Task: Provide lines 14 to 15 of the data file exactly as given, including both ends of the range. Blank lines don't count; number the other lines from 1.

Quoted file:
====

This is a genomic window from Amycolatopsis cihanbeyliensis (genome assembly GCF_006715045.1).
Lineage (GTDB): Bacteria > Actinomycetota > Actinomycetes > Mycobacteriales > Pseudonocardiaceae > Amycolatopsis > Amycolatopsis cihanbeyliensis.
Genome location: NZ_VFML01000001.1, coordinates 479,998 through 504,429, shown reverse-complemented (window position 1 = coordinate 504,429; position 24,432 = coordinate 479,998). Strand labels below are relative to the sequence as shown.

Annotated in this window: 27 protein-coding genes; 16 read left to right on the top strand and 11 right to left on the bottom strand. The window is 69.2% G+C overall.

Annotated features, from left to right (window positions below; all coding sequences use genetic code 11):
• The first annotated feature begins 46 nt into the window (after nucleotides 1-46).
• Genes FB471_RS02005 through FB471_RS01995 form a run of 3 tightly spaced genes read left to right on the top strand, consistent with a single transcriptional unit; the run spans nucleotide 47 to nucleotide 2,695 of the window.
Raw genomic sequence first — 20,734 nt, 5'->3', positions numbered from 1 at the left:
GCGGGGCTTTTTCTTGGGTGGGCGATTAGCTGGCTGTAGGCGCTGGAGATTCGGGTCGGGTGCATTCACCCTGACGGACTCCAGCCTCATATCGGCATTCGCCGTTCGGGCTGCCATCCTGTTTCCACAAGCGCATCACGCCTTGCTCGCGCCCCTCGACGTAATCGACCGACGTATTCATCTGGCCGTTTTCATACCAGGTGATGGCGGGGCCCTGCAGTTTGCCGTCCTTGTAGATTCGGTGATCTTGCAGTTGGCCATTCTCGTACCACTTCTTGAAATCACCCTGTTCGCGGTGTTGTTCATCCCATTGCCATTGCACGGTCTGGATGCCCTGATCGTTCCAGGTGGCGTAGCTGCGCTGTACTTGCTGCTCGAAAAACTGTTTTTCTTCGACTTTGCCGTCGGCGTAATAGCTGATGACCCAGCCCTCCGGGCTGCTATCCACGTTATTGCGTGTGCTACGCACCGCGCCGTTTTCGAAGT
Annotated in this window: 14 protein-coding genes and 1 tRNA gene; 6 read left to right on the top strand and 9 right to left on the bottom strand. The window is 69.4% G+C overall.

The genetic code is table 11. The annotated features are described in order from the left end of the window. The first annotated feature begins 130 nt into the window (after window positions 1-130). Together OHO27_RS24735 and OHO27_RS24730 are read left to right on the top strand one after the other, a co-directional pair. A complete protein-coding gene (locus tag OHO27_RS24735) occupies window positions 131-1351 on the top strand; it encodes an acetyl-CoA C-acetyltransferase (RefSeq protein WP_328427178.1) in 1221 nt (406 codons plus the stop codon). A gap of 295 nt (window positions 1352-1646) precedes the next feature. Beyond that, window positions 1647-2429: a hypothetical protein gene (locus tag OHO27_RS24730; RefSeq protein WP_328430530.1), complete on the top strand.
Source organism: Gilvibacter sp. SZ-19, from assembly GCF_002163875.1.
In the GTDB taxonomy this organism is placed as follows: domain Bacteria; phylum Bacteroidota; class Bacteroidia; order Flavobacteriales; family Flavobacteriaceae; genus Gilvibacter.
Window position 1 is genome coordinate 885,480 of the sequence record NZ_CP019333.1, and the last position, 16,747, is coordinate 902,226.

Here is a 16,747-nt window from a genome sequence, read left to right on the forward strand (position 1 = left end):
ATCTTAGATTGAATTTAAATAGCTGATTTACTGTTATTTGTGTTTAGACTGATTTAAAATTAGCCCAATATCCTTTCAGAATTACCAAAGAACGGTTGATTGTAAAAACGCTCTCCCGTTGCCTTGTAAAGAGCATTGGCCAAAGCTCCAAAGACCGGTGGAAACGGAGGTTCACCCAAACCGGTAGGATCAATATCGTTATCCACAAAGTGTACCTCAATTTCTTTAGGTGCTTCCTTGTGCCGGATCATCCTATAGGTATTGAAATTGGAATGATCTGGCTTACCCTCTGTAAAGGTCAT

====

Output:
Window position 1 is genome coordinate 885,480 of the sequence record NZ_CP019333.1, and the last position, 16,747, is coordinate 902,226.

Here is a 16,747-nt window from a genome sequence, read left to right on the forward strand (position 1 = left end):